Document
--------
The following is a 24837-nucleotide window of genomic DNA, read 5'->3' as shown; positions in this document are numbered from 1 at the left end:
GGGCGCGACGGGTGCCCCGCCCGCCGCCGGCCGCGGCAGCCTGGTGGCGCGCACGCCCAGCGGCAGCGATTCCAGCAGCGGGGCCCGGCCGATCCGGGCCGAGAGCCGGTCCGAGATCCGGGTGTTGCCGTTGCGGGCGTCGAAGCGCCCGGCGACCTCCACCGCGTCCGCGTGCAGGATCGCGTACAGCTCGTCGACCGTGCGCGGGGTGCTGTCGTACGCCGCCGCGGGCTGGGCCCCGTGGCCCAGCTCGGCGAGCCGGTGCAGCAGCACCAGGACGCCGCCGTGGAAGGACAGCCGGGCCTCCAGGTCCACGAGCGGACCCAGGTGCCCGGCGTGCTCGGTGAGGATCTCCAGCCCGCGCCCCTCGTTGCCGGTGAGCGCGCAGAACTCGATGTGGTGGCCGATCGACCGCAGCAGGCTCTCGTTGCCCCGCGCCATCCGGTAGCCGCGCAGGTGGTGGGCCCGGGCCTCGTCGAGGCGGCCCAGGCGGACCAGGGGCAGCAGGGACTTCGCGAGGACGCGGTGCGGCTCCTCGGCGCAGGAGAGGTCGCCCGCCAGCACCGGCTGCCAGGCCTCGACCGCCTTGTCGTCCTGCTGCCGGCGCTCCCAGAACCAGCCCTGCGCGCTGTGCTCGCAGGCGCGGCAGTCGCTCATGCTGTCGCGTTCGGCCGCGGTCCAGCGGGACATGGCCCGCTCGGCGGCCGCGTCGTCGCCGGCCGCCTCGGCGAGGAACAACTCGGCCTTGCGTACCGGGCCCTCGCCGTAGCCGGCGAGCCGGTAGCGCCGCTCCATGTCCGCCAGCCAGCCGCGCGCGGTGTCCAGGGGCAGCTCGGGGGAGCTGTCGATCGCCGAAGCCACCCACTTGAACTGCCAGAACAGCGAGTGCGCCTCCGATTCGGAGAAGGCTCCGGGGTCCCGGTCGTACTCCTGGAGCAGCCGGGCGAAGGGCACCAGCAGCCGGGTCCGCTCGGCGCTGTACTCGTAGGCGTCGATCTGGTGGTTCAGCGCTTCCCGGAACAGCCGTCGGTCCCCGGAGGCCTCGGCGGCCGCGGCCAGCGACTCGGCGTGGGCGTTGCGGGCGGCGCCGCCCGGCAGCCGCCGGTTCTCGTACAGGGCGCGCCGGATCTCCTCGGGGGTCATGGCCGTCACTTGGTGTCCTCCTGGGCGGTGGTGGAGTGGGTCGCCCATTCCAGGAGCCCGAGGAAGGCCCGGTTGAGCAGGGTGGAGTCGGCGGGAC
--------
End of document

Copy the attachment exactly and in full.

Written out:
The following is a 24837-nucleotide window of genomic DNA, read 5'->3' as shown; positions in this document are numbered from 1 at the left end:
GGGCGCGACGGGTGCCCCGCCCGCCGCCGGCCGCGGCAGCCTGGTGGCGCGCACGCCCAGCGGCAGCGATTCCAGCAGCGGGGCCCGGCCGATCCGGGCCGAGAGCCGGTCCGAGATCCGGGTGTTGCCGTTGCGGGCGTCGAAGCGCCCGGCGACCTCCACCGCGTCCGCGTGCAGGATCGCGTACAGCTCGTCGACCGTGCGCGGGGTGCTGTCGTACGCCGCCGCGGGCTGGGCCCCGTGGCCCAGCTCGGCGAGCCGGTGCAGCAGCACCAGGACGCCGCCGTGGAAGGACAGCCGGGCCTCCAGGTCCACGAGCGGACCCAGGTGCCCGGCGTGCTCGGTGAGGATCTCCAGCCCGCGCCCCTCGTTGCCGGTGAGCGCGCAGAACTCGATGTGGTGGCCGATCGACCGCAGCAGGCTCTCGTTGCCCCGCGCCATCCGGTAGCCGCGCAGGTGGTGGGCCCGGGCCTCGTCGAGGCGGCCCAGGCGGACCAGGGGCAGCAGGGACTTCGCGAGGACGCGGTGCGGCTCCTCGGCGCAGGAGAGGTCGCCCGCCAGCACCGGCTGCCAGGCCTCGACCGCCTTGTCGTCCTGCTGCCGGCGCTCCCAGAACCAGCCCTGCGCGCTGTGCTCGCAGGCGCGGCAGTCGCTCATGCTGTCGCGTTCGGCCGCGGTCCAGCGGGACATGGCCCGCTCGGCGGCCGCGTCGTCGCCGGCCGCCTCGGCGAGGAACAACTCGGCCTTGCGTACCGGGCCCTCGCCGTAGCCGGCGAGCCGGTAGCGCCGCTCCATGTCCGCCAGCCAGCCGCGCGCGGTGTCCAGGGGCAGCTCGGGGGAGCTGTCGATCGCCGAAGCCACCCACTTGAACTGCCAGAACAGCGAGTGCGCCTCCGATTCGGAGAAGGCTCCGGGGTCCCGGTCGTACTCCTGGAGCAGCCGGGCGAAGGGCACCAGCAGCCGGGTCCGCTCGGCGCTGTACTCGTAGGCGTCGATCTGGTGGTTCAGCGCTTCCCGGAACAGCCGTCGGTCCCCGGAGGCCTCGGCGGCCGCGGCCAGCGACTCGGCGTGGGCGTTGCGGGCGGCGCCGCCCGGCAGCCGCCGGTTCTCGTACAGGGCGCGCCGGATCTCCTCGGGGGTCATGGCCGTCACTTGGTGTCCTCCTGGGCGGTGGTGGAGTGGGTCGCCCATTCCAGGAGCCCGAGGAAGGCCCGGTTGAGCAGGGTGGAGTCGGCGGGAC